Guyana | Trying To Survive in the Global Economy

guyana 001 Guyana | Trying To Survive in the Global Economy

The president of Guyana, Bharrat Jagdeo, recently offered up his country’s forests as a giant carbon sink to offset emissions in other countries – for a price of at least $57 million per year. What might sound like a ploy actually brings to light many of the problems with globalization and its effect on global warming.

Here’s the problem. Rainforest countries find themselves caught between doing the right thing – preserving their forests and the carbon they absorb – and making commodities that have value in the global economy – requiring environmental degradation through mining or replacing rainforests with monoculture like sugarcane, corn, or palm trees. This “Amazon Phenomenon” in fact releases about 1/5 of all CO2 emissions — more than transportation’s contribution — and places many of the world’s largest forests at risk.

Guyana, which is about 75% forested, can offset more than 110 million tons of CO2 per year, equal to UK emissions, and Jagdeo was negotiating a deal with the Brits. But with a weak outcome in Bali, the talks fell through, leaving Guyana with the option of economic hardship or trading forest for commodities.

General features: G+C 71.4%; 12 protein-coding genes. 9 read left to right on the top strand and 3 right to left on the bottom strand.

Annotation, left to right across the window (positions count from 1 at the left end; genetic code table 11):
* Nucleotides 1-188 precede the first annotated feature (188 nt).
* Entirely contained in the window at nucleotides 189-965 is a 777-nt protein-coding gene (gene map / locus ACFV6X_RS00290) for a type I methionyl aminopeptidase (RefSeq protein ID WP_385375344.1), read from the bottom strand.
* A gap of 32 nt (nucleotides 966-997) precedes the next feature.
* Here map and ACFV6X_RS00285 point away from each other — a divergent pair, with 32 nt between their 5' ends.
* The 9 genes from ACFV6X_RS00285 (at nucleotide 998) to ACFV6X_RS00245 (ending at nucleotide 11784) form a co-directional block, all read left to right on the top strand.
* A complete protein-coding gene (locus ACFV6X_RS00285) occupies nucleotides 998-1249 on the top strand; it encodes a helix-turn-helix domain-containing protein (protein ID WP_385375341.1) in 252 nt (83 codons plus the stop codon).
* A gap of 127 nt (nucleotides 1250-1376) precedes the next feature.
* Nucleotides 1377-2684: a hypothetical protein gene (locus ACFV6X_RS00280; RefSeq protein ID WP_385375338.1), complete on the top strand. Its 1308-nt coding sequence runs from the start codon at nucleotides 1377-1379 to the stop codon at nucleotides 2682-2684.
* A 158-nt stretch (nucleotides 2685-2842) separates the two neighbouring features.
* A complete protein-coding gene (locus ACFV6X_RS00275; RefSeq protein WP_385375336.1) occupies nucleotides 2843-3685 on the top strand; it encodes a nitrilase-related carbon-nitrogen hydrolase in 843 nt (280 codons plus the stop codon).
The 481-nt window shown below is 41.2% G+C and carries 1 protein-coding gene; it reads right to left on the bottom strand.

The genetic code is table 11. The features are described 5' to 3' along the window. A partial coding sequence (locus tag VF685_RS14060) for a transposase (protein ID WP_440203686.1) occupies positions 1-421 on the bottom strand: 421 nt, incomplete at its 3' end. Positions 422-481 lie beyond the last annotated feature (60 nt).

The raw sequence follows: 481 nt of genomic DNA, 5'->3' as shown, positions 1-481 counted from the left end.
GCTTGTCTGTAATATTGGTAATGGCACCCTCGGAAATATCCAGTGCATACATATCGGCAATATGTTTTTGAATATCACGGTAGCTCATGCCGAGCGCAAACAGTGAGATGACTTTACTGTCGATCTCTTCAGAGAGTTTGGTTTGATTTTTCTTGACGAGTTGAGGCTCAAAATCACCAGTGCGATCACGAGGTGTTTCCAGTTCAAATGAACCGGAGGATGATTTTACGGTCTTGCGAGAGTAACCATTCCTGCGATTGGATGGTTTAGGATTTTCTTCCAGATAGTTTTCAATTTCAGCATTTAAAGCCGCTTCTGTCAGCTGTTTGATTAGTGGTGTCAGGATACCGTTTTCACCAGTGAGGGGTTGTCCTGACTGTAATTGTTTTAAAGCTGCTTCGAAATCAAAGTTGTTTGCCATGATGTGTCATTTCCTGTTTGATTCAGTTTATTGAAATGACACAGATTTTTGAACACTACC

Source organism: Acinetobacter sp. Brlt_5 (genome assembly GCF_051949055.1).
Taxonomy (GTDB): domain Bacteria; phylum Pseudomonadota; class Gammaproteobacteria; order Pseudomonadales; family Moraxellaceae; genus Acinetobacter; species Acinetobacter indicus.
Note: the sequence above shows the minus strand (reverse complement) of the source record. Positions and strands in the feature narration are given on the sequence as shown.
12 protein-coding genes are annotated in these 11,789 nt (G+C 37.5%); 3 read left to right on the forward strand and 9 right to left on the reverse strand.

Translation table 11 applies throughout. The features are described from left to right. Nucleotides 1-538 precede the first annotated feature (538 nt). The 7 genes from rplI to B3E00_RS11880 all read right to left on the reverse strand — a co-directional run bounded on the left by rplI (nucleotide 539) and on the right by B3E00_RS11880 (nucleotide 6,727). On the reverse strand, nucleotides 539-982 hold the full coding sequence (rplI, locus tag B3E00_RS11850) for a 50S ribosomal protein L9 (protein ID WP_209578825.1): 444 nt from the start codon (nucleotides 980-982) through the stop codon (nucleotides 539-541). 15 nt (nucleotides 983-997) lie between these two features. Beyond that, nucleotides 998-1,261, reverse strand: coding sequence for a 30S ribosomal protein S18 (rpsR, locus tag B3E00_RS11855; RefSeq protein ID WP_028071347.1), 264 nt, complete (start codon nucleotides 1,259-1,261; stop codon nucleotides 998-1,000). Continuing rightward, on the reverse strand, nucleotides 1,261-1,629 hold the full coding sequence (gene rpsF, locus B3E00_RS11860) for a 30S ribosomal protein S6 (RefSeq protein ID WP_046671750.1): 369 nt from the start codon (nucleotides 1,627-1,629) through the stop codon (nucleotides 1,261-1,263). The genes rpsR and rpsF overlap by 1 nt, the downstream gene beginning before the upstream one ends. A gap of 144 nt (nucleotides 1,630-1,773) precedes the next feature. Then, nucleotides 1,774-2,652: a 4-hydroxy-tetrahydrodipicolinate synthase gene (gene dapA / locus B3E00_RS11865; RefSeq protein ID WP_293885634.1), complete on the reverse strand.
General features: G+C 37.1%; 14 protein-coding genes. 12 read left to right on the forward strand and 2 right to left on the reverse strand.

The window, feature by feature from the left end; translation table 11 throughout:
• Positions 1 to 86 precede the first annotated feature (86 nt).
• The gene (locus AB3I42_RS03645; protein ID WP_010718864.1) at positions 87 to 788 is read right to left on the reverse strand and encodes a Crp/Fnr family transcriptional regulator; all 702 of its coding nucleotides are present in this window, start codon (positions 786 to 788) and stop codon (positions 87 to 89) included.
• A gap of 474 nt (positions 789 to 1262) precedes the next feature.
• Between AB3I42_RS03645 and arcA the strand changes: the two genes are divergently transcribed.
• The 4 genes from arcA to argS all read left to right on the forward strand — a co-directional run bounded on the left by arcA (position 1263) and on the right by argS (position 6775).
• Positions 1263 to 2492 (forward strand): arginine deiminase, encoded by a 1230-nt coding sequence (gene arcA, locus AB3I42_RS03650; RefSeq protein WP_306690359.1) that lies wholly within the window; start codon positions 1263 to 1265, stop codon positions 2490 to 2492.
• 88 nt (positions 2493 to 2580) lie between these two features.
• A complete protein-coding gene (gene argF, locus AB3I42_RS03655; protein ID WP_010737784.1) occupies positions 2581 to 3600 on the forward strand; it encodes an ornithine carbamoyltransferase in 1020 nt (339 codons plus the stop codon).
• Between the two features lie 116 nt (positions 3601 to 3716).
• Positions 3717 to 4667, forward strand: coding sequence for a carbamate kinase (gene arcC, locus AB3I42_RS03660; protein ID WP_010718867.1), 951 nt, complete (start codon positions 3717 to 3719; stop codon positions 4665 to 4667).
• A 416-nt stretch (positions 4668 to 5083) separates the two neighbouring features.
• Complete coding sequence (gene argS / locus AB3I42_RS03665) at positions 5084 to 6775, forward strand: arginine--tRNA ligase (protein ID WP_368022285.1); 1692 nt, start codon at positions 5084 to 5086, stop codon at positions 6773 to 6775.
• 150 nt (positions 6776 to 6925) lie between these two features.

“Maybe we should just cut down the trees. Then someone would recognize the problem,” said President Jagdeo. “But I want to think we can fulfill our people’s aspirations without cutting down the trees.”

Jagdeo is not a blackmailer, nor is he a sentimentalist. He is simply an ethical leader caught between doing what is right for the earth and doing what is best for his people. Unfortunately few solutions available today reconcile these issues; we must find a “both, and” solution, not an “either, or.” Hopefully someone will come up with a tangible reward for doing what is right, because global capitalism supports only what is right for the pocket.

Read more about Guyana here.



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